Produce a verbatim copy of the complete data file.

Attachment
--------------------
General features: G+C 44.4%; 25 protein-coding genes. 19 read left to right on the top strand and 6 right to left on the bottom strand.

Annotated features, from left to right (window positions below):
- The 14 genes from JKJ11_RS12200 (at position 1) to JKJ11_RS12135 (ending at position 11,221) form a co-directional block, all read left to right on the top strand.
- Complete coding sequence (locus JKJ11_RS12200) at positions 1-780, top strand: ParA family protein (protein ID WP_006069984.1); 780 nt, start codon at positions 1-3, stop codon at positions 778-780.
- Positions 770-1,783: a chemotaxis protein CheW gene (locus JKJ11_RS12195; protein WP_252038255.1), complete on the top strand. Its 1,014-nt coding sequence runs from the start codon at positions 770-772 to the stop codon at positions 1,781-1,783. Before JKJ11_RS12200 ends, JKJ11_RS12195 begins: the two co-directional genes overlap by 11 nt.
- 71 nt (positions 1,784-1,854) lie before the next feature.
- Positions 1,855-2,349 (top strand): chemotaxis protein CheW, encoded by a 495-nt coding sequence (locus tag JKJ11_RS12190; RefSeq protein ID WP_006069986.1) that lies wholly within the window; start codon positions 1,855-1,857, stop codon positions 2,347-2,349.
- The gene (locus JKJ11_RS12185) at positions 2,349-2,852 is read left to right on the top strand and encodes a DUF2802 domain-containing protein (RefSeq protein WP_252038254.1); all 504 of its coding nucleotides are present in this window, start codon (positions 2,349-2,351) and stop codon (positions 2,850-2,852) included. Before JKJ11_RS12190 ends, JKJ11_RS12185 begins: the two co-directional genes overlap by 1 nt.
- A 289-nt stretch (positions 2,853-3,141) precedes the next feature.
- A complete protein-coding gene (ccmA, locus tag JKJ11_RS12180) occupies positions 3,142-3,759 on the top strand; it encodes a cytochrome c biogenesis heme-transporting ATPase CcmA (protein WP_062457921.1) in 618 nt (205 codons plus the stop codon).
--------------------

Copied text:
General features: G+C 44.4%; 25 protein-coding genes. 19 read left to right on the top strand and 6 right to left on the bottom strand.

Annotated features, from left to right (window positions below):
- The 14 genes from JKJ11_RS12200 (at position 1) to JKJ11_RS12135 (ending at position 11,221) form a co-directional block, all read left to right on the top strand.
- Complete coding sequence (locus JKJ11_RS12200) at positions 1-780, top strand: ParA family protein (protein ID WP_006069984.1); 780 nt, start codon at positions 1-3, stop codon at positions 778-780.
- Positions 770-1,783: a chemotaxis protein CheW gene (locus JKJ11_RS12195; protein WP_252038255.1), complete on the top strand. Its 1,014-nt coding sequence runs from the start codon at positions 770-772 to the stop codon at positions 1,781-1,783. Before JKJ11_RS12200 ends, JKJ11_RS12195 begins: the two co-directional genes overlap by 11 nt.
- 71 nt (positions 1,784-1,854) lie before the next feature.
- Positions 1,855-2,349 (top strand): chemotaxis protein CheW, encoded by a 495-nt coding sequence (locus tag JKJ11_RS12190; RefSeq protein ID WP_006069986.1) that lies wholly within the window; start codon positions 1,855-1,857, stop codon positions 2,347-2,349.
- The gene (locus JKJ11_RS12185) at positions 2,349-2,852 is read left to right on the top strand and encodes a DUF2802 domain-containing protein (RefSeq protein WP_252038254.1); all 504 of its coding nucleotides are present in this window, start codon (positions 2,349-2,351) and stop codon (positions 2,850-2,852) included. Before JKJ11_RS12190 ends, JKJ11_RS12185 begins: the two co-directional genes overlap by 1 nt.
- A 289-nt stretch (positions 2,853-3,141) precedes the next feature.
- A complete protein-coding gene (ccmA, locus tag JKJ11_RS12180) occupies positions 3,142-3,759 on the top strand; it encodes a cytochrome c biogenesis heme-transporting ATPase CcmA (protein WP_062457921.1) in 618 nt (205 codons plus the stop codon).